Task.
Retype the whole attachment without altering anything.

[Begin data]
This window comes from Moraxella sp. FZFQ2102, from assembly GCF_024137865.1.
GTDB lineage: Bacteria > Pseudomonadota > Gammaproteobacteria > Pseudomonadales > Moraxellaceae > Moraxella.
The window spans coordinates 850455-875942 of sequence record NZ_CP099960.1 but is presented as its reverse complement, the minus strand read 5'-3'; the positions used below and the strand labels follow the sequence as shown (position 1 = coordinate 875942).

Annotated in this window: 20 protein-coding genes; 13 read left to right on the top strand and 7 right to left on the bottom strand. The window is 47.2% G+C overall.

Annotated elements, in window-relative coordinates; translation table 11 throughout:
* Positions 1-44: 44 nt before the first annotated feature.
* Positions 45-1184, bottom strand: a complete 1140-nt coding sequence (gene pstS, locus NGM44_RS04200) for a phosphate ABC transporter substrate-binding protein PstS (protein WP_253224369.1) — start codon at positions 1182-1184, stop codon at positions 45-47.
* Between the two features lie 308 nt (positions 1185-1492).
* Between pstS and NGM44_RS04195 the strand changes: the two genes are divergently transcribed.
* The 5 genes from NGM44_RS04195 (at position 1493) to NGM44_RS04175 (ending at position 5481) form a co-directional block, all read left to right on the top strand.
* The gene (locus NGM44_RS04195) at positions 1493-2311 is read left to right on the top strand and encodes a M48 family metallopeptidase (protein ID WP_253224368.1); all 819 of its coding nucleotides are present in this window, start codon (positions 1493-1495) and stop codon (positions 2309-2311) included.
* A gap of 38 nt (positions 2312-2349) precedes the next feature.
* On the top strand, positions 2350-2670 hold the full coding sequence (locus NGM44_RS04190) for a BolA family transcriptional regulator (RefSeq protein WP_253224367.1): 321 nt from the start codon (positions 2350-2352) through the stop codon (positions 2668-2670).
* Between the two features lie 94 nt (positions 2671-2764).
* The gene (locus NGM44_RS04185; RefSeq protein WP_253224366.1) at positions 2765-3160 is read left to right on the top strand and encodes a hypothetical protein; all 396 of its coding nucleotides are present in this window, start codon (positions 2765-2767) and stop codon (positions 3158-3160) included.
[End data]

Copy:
This window comes from Moraxella sp. FZFQ2102, from assembly GCF_024137865.1.
GTDB lineage: Bacteria > Pseudomonadota > Gammaproteobacteria > Pseudomonadales > Moraxellaceae > Moraxella.
The window spans coordinates 850455-875942 of sequence record NZ_CP099960.1 but is presented as its reverse complement, the minus strand read 5'-3'; the positions used below and the strand labels follow the sequence as shown (position 1 = coordinate 875942).

Annotated in this window: 20 protein-coding genes; 13 read left to right on the top strand and 7 right to left on the bottom strand. The window is 47.2% G+C overall.

Annotated elements, in window-relative coordinates; translation table 11 throughout:
* Positions 1-44: 44 nt before the first annotated feature.
* Positions 45-1184, bottom strand: a complete 1140-nt coding sequence (gene pstS, locus NGM44_RS04200) for a phosphate ABC transporter substrate-binding protein PstS (protein WP_253224369.1) — start codon at positions 1182-1184, stop codon at positions 45-47.
* Between the two features lie 308 nt (positions 1185-1492).
* Between pstS and NGM44_RS04195 the strand changes: the two genes are divergently transcribed.
* The 5 genes from NGM44_RS04195 (at position 1493) to NGM44_RS04175 (ending at position 5481) form a co-directional block, all read left to right on the top strand.
* The gene (locus NGM44_RS04195) at positions 1493-2311 is read left to right on the top strand and encodes a M48 family metallopeptidase (protein ID WP_253224368.1); all 819 of its coding nucleotides are present in this window, start codon (positions 1493-1495) and stop codon (positions 2309-2311) included.
* A gap of 38 nt (positions 2312-2349) precedes the next feature.
* On the top strand, positions 2350-2670 hold the full coding sequence (locus NGM44_RS04190) for a BolA family transcriptional regulator (RefSeq protein WP_253224367.1): 321 nt from the start codon (positions 2350-2352) through the stop codon (positions 2668-2670).
* Between the two features lie 94 nt (positions 2671-2764).
* The gene (locus NGM44_RS04185; RefSeq protein WP_253224366.1) at positions 2765-3160 is read left to right on the top strand and encodes a hypothetical protein; all 396 of its coding nucleotides are present in this window, start codon (positions 2765-2767) and stop codon (positions 3158-3160) included.